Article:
How DuckDuckGo Maintains Culture as a Remote-Working Company

Celebrating 5 years(!) at DuckDuckGo so I thought I’d share some of the ways I feel the company does well at maintaining culture while people work from home across the world, having been a remote-working company from the start. Disclaimer: These are all my own opinions, etc.

Firstly, with the company having a clear single focus – online privacy – there’s immediately a common value that everyone shares, whatever our respective backgrounds (and boy, there are some fascinating personal backgrounds!).

For formal communication we hardly ever use email and instead use a project management system with an emphasis on openness and nearly all tasks visible to everyone. I love this transparency as it reduces the risk of teams and individuals becoming isolated.

Every week we each have a 30 minute video call with four or five randomly-assigned colleagues, to talk about anything *except* work. Conversations can feel a little forced at first but it quickly becomes fun learning about other people’s hobbies and families.

The weekly All Hands call is not just for company updates, but also for sharing personal updates. The second half is set aside for around 20 people, again picked randomly, to (optionally) share what they’re excited or anxious about, whether it’s work-related or personal.

Every week there’s also a “Know Your Company” question, inviting everyone to share opinions, photos and experiences on a particular topic – things like your favourite music to relax to, current reading list, travel stories, pet showcase, etc.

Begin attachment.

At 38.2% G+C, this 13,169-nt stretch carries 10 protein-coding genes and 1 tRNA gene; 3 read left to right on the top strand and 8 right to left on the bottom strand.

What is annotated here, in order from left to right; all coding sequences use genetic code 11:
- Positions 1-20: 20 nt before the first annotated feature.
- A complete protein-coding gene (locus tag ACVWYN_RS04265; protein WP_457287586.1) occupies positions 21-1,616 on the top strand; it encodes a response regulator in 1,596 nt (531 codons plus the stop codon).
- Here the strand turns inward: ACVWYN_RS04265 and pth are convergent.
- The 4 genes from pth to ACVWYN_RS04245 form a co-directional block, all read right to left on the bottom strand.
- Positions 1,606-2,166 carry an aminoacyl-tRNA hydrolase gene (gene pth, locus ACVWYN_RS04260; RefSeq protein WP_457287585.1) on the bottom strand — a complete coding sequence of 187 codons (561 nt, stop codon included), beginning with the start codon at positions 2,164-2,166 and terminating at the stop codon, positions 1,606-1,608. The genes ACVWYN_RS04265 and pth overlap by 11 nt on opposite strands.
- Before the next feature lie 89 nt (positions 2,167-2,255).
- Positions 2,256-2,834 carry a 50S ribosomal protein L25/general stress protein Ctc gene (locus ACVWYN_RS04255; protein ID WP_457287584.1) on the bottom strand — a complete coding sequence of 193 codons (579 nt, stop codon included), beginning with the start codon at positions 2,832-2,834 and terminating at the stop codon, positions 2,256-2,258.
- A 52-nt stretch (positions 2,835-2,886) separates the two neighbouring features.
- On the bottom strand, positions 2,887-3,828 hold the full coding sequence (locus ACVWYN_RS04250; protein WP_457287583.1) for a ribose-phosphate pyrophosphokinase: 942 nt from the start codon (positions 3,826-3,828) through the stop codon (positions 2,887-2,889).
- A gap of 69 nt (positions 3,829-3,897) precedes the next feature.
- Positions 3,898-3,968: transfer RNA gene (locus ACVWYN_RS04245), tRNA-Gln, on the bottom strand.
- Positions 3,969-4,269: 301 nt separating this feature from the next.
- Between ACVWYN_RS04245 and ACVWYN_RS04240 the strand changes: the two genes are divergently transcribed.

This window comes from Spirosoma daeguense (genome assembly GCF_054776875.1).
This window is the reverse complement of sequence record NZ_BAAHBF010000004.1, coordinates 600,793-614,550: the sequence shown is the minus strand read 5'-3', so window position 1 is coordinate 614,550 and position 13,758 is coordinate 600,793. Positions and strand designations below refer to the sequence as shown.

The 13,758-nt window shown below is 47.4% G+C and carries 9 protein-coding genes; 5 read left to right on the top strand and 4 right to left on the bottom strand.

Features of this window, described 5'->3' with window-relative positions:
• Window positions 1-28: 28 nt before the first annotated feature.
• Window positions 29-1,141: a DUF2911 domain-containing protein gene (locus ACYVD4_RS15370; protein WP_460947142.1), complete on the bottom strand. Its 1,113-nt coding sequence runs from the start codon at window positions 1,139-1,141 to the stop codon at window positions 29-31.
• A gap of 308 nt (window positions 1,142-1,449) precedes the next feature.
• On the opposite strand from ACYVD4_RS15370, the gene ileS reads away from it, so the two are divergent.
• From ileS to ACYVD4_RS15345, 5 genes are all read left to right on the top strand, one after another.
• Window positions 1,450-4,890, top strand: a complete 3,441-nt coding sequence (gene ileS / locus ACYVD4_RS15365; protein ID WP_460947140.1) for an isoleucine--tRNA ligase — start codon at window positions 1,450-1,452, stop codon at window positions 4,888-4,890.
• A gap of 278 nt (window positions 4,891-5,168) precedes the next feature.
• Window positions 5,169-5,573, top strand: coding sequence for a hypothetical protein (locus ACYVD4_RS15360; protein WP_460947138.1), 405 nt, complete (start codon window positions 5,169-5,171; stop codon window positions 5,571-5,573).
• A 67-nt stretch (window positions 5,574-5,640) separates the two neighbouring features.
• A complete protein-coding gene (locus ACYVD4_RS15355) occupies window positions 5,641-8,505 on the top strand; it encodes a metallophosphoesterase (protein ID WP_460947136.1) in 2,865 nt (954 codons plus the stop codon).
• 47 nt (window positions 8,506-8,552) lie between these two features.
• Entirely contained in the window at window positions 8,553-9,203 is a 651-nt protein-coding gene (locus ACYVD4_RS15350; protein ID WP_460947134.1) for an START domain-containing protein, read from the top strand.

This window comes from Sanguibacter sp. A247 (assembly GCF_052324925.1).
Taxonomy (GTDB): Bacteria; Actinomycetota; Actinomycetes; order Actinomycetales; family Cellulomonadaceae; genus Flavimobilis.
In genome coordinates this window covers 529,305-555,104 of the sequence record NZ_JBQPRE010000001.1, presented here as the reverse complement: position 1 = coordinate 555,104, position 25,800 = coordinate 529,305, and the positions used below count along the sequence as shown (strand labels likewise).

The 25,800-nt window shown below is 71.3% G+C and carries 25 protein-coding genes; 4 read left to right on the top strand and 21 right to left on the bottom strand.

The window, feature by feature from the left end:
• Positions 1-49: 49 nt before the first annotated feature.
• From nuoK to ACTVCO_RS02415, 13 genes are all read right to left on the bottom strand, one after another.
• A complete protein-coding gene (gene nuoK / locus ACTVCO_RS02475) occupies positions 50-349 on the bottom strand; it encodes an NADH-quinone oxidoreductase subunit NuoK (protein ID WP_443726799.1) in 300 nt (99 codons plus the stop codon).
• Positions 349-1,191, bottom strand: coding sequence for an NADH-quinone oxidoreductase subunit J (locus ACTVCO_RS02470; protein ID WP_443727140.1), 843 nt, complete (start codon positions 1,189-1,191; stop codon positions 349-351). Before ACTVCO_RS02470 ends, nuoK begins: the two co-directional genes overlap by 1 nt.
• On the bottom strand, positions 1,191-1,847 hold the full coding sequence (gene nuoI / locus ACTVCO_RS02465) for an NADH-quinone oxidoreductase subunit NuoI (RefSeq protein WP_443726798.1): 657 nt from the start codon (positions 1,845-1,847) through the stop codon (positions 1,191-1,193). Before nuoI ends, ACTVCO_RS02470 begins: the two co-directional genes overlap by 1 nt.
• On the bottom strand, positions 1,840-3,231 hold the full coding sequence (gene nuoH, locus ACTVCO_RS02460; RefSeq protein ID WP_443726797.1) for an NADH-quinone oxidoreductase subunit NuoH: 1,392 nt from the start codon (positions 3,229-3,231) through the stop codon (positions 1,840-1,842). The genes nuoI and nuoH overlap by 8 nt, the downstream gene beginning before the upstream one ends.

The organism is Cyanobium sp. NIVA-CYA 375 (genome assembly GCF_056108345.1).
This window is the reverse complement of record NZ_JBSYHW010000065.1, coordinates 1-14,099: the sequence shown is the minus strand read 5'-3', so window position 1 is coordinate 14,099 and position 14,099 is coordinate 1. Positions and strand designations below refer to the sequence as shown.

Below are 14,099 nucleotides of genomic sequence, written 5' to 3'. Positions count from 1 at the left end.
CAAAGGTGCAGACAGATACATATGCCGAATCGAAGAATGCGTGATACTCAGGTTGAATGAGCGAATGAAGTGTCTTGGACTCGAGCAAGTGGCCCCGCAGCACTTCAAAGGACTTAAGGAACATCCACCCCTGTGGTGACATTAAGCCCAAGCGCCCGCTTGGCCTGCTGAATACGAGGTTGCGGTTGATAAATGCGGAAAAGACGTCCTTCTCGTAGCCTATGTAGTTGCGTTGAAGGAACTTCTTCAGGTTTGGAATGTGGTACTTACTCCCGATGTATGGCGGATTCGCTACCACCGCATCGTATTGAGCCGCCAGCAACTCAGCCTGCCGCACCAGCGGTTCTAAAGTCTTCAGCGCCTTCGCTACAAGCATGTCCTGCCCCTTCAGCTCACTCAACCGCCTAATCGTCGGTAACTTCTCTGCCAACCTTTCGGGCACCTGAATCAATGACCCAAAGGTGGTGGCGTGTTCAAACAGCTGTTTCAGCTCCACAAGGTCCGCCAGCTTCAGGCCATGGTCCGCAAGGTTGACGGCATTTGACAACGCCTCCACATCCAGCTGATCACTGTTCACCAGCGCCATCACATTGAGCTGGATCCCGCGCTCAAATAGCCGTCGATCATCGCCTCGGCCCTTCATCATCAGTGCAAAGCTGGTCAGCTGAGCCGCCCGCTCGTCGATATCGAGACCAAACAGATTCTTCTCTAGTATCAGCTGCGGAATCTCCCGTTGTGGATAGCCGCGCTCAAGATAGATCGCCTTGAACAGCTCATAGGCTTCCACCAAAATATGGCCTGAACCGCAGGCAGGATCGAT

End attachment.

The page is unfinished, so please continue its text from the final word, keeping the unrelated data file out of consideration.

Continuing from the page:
There are two main areas for non-work stuff: Themed chat channels from birdwatching to food and drink, surfing to mechanical keyboards. Then there are “Guilds” – more structured clubs with monthly calls, e.g. for films, games, creative writing, and “random acts of learning”.

Once a quarter we have Hack Days – three days for working on something that interests you outside your regular work and non-technical ideas are encouraged too. Some people propose privacy-themed games, some make videos, and some demonstrate coding skills I can only dream of.

In normal times, each year we have an all-company meetup and individual team meetups. This year they’re virtual, with activities including bagel baking, escape rooms, animal watching, a daily scavenger hunt, and of course silly games. They worked surprisingly well remotely.

All good so far, but what doesn’t work so well? Not surprisingly it’s timezones and the logistics of finding times convenient for everyone. Although we’ve tried, there’s sadly no easy solution to this and as the company grows, we’ll need to make adjustments somehow.

Well that’s all for now. Being the only Duck in Asia, I rely a lot on these virtual workarounds to bridge the physical distance and time difference with my colleagues. Hopefully there’s some food for thought here for others working in remote teams.

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